How to clean a fireplace in a few easy steps

black wood burner near brown brick wall

As the nights grow shorter and the temperatures start to rise, it finally feels like we’ve left the snowy conditions and the depths of winter behind us. Although it will still be a month or so until the leaves return to the trees and the daffodils start to bloom, it’s definitely time to start thinking about spring cleaning our home.

When it comes to spring cleaning, one area you should really pay attention to is your fireplace. By using a little elbow grease and cleaning your fireplace on your own, you’ll feel a great sense of satisfaction. Plus, by getting rid of the dust and debris, you’ll transform the space. 

Whether your fireplace is wood-burning or gas-burning, cleaning a fireplace is easy when you know what to do. The whole process will take you under two hours and will leave your fireplace safe, cosy and clean. Interested in cleaning your own fireplace this spring? Read our tutorial below to see just how easy it is. 

The Ultimate DIY guide to cleaning your wood-burning fireplace at home

person holding black and white box

1. Start a fire 

We know what you’re thinking: ‘how do you clean a fireplace if you’ve just started a fire?’ Well, although this step may seem counter-productive, it’s actually very useful. This is because a small fire will loosen the soot inside the log burner and save you from hours of scrubbing. You can start cleaning as soon as the fire is out and the stove has cooled.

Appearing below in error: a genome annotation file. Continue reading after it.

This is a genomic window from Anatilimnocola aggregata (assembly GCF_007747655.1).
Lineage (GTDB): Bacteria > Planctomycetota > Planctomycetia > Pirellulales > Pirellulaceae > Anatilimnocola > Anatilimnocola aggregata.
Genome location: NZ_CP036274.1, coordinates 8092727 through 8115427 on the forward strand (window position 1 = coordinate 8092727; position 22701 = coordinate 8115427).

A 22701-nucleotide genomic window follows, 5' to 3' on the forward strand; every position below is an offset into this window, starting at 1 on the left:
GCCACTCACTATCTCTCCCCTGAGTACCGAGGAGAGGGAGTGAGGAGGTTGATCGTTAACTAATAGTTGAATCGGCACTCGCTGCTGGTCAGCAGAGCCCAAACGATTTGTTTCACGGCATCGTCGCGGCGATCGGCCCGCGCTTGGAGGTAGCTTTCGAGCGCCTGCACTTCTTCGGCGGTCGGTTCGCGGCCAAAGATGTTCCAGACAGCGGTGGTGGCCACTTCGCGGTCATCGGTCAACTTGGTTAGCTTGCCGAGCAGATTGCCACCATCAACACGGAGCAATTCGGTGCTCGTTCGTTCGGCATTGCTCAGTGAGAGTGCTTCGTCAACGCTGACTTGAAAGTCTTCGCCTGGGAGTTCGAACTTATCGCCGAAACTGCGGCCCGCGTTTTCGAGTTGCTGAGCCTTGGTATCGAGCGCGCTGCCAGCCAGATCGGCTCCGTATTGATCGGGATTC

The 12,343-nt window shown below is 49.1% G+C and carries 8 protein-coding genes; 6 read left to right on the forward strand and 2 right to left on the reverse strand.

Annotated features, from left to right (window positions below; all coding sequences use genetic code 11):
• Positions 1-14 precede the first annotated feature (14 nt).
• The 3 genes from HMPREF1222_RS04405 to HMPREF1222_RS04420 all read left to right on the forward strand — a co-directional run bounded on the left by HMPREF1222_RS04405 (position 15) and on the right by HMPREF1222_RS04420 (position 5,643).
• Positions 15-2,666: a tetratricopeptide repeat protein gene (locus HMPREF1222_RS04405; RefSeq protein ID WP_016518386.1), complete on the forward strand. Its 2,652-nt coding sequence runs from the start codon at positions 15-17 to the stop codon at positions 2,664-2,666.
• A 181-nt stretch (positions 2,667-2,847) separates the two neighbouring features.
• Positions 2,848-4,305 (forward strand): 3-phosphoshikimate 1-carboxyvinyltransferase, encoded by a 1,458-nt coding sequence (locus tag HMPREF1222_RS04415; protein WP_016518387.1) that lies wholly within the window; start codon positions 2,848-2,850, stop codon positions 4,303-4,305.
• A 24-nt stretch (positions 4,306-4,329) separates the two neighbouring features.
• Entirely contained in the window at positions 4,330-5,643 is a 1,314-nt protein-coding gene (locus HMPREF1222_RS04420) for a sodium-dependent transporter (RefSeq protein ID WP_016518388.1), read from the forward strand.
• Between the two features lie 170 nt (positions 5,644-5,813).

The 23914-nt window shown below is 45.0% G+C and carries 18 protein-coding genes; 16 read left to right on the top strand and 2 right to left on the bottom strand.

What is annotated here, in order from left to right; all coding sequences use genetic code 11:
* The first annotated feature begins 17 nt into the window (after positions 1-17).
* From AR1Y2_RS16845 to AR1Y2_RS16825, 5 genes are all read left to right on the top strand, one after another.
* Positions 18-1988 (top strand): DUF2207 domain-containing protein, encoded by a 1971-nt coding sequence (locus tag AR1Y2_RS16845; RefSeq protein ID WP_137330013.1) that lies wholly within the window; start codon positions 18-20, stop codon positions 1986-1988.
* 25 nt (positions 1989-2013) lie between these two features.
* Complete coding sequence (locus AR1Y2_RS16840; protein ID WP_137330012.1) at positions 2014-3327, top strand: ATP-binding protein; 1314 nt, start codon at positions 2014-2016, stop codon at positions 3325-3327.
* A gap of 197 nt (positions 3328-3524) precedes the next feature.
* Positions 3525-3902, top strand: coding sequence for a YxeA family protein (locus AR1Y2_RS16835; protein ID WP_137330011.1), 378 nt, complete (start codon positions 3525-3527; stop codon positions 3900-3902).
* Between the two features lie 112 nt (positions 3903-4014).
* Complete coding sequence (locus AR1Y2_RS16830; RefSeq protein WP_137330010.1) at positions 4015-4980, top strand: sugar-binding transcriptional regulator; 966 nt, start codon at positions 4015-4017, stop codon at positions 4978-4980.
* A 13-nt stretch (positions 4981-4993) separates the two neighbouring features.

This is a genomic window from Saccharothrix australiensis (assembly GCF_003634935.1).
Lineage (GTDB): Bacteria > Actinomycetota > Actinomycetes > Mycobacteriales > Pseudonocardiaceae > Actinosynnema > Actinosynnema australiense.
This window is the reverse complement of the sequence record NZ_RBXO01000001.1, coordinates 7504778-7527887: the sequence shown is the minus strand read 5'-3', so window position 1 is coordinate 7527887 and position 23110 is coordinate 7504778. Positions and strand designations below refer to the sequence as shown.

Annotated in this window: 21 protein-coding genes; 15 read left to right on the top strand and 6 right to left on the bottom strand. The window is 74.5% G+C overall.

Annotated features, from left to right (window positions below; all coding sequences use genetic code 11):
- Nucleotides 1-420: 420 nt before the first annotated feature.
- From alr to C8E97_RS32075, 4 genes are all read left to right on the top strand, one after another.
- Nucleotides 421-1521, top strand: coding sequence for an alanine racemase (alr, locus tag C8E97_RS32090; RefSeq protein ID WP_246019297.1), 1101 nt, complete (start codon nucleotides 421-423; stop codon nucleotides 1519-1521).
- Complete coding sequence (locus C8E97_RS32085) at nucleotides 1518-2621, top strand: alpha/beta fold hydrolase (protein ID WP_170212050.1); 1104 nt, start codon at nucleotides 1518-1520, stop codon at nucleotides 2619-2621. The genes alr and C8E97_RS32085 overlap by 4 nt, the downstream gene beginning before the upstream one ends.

2. Prep yourself and your surroundings 

When cleaning your fireplace, it’s easy to make a mess when soot and ash fall. So, before you begin, cover any nearby furniture and flooring with dustsheets. Make sure you’re dressed correctly, too. Wear old clothes you don’t mind getting mucky and ensure you have a couple of bin bags nearby for rubbish. By spending the time preparing, you’ll save a lot of time cleaning when you’re done. 

3. Make a cleaning solution

Combine washing up liquid with baking soda and plenty of warm water in a large bucket. Then, grab a pair of gloves and a stiff-bristled brush and take them to your fireplace. 

4. Remove the andirons and grate 

Take the andirons and grate out of your firebox (where the logs in your fireplace burn), making sure as much debris as possible falls back into the fire. Then, scrub them thoroughly with washing up liquid and water. You can also use metal polish when they’re dry to add some extra sparkle. 

5. Shovel away debris 

Start by moving any large pieces of debris with your hands and placing them straight in your bin bags. If you don’t want to get too down and dirty, use a dustpan and brush to help you move some of the debris. When you’ve got rid of the big pieces, use a hand-held vacuum to help with the smallest bits. 

6. Scrub, scrub, scrub

Woman in Green Button Up Shirt Holding Clear Glass Bottle

Starting at the top and working down, scrub the inside of your fireplace using your stiff-bristled brush and the cleaning solution you made earlier. Depending on how dirty your fireplace is, you may need to do this more than once. Don’t worry though, it won’t take long.